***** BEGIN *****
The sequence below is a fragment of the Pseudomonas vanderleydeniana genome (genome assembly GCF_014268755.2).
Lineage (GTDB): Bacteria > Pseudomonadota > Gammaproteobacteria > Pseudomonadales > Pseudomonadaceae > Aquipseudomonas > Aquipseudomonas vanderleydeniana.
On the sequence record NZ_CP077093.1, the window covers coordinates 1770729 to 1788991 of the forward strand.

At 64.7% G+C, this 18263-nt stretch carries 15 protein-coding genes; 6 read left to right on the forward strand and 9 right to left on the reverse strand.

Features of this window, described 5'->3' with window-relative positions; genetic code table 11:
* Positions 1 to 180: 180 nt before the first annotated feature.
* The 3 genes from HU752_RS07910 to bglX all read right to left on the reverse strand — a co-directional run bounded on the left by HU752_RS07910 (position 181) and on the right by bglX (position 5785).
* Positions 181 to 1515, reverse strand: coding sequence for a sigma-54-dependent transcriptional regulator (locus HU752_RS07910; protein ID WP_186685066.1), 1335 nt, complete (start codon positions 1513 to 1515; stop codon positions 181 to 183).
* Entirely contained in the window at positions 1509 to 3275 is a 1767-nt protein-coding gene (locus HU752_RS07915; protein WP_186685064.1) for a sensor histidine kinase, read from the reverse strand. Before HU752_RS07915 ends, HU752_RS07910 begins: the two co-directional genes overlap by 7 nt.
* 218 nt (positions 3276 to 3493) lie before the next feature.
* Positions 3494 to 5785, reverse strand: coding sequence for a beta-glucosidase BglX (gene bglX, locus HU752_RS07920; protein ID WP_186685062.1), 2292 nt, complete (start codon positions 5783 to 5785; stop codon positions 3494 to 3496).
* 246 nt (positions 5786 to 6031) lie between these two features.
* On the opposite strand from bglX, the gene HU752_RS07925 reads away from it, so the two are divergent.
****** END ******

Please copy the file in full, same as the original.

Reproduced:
The sequence below is a fragment of the Pseudomonas vanderleydeniana genome (genome assembly GCF_014268755.2).
Lineage (GTDB): Bacteria > Pseudomonadota > Gammaproteobacteria > Pseudomonadales > Pseudomonadaceae > Aquipseudomonas > Aquipseudomonas vanderleydeniana.
On the sequence record NZ_CP077093.1, the window covers coordinates 1770729 to 1788991 of the forward strand.

At 64.7% G+C, this 18263-nt stretch carries 15 protein-coding genes; 6 read left to right on the forward strand and 9 right to left on the reverse strand.

Features of this window, described 5'->3' with window-relative positions; genetic code table 11:
* Positions 1 to 180: 180 nt before the first annotated feature.
* The 3 genes from HU752_RS07910 to bglX all read right to left on the reverse strand — a co-directional run bounded on the left by HU752_RS07910 (position 181) and on the right by bglX (position 5785).
* Positions 181 to 1515, reverse strand: coding sequence for a sigma-54-dependent transcriptional regulator (locus HU752_RS07910; protein ID WP_186685066.1), 1335 nt, complete (start codon positions 1513 to 1515; stop codon positions 181 to 183).
* Entirely contained in the window at positions 1509 to 3275 is a 1767-nt protein-coding gene (locus HU752_RS07915; protein WP_186685064.1) for a sensor histidine kinase, read from the reverse strand. Before HU752_RS07915 ends, HU752_RS07910 begins: the two co-directional genes overlap by 7 nt.
* 218 nt (positions 3276 to 3493) lie before the next feature.
* Positions 3494 to 5785, reverse strand: coding sequence for a beta-glucosidase BglX (gene bglX, locus HU752_RS07920; protein ID WP_186685062.1), 2292 nt, complete (start codon positions 5783 to 5785; stop codon positions 3494 to 3496).
* 246 nt (positions 5786 to 6031) lie between these two features.
* On the opposite strand from bglX, the gene HU752_RS07925 reads away from it, so the two are divergent.